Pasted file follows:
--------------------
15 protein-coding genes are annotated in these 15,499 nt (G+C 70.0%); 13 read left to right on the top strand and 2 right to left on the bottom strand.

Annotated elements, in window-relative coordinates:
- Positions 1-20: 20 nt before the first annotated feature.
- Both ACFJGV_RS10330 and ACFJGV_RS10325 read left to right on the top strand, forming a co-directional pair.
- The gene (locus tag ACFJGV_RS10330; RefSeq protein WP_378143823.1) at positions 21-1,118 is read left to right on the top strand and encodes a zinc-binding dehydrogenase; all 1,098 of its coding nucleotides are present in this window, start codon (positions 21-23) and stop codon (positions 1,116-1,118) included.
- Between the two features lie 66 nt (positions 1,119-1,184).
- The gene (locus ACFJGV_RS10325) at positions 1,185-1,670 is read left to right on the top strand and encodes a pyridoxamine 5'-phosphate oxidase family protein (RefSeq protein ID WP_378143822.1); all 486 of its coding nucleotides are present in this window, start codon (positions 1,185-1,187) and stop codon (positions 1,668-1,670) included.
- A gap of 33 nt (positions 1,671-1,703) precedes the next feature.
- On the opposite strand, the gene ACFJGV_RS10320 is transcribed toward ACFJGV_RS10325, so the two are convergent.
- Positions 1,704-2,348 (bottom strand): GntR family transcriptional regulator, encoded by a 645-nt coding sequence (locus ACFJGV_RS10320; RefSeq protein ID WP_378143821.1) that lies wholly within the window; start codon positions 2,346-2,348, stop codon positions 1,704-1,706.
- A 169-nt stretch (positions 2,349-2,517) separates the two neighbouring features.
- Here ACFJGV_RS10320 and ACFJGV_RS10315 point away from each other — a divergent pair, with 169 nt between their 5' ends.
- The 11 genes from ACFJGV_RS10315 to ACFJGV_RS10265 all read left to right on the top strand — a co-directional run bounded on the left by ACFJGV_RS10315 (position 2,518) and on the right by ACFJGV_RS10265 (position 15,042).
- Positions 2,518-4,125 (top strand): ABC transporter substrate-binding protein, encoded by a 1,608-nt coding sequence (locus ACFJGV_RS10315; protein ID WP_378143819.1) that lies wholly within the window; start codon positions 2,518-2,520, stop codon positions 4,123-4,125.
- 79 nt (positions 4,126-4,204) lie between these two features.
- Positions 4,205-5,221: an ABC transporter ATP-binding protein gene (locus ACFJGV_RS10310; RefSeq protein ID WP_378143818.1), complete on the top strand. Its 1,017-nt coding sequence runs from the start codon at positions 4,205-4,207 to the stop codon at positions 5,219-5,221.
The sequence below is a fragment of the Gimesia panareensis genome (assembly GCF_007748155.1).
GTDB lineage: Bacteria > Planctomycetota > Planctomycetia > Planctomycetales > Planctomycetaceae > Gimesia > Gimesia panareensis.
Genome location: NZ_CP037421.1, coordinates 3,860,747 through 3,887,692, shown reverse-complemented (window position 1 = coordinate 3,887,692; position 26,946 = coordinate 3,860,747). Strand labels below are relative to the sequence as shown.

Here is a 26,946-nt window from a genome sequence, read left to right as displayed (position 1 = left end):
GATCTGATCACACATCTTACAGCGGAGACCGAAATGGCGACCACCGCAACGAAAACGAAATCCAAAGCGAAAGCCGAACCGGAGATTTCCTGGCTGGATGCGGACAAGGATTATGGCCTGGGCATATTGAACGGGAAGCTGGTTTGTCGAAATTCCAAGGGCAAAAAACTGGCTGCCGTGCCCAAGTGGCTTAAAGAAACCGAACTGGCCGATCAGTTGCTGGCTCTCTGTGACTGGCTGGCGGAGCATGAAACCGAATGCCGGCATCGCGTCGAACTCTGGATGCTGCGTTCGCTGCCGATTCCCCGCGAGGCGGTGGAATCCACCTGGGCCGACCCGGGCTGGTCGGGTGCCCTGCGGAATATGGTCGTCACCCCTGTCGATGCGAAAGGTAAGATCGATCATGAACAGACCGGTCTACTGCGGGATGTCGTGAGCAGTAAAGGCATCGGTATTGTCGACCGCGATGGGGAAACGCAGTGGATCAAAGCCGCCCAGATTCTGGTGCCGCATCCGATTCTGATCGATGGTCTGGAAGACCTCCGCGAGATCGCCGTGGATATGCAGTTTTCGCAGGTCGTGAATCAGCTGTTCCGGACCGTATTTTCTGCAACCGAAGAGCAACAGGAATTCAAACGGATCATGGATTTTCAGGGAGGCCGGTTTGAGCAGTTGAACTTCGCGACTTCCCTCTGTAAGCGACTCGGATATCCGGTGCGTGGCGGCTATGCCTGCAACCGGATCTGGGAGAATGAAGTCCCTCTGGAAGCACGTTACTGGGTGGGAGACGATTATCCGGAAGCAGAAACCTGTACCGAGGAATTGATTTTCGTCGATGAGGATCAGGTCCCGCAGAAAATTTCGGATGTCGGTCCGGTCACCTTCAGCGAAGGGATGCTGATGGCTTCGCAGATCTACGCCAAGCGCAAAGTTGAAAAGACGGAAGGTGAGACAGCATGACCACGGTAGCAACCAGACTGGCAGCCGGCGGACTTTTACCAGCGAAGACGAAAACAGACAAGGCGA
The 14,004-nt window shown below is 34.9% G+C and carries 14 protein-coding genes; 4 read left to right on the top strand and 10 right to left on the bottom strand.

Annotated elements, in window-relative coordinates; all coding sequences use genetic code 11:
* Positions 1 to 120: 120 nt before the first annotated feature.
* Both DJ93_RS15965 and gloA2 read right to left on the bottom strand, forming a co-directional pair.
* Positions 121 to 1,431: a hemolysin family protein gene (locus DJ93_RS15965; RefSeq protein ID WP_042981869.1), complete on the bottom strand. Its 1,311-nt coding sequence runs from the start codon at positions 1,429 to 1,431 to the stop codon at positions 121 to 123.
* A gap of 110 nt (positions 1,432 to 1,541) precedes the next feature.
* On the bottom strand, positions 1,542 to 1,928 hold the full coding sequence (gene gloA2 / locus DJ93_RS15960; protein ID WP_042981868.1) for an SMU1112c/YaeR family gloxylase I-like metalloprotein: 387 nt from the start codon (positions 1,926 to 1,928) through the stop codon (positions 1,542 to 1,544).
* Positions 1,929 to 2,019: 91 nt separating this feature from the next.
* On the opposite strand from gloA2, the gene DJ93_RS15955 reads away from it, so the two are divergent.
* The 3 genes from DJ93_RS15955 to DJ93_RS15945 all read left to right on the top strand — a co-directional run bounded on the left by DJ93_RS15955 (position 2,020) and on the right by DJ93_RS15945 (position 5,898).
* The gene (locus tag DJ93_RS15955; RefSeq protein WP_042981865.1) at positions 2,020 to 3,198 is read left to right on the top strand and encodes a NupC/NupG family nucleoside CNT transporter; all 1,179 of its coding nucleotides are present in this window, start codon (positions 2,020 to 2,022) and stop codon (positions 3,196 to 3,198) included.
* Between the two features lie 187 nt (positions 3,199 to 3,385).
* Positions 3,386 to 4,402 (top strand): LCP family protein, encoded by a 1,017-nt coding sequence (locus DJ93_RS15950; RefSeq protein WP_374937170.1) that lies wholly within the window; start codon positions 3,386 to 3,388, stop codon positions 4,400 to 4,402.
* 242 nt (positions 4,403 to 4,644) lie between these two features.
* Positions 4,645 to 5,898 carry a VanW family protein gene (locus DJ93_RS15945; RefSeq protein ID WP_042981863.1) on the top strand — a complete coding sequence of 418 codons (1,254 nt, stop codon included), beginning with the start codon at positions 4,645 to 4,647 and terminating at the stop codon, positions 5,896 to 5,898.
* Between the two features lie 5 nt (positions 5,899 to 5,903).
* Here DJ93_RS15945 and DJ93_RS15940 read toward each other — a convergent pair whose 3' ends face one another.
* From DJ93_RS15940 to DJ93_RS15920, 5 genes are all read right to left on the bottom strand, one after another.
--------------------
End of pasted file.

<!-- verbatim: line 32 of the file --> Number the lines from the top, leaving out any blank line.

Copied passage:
* The gene (locus tag DJ93_RS15955; RefSeq protein WP_042981865.1) at positions 2,020 to 3,198 is read left to right on the top strand and encodes a NupC/NupG family nucleoside CNT transporter; all 1,179 of its coding nucleotides are present in this window, start codon (positions 2,020 to 2,022) and stop codon (positions 3,196 to 3,198) included.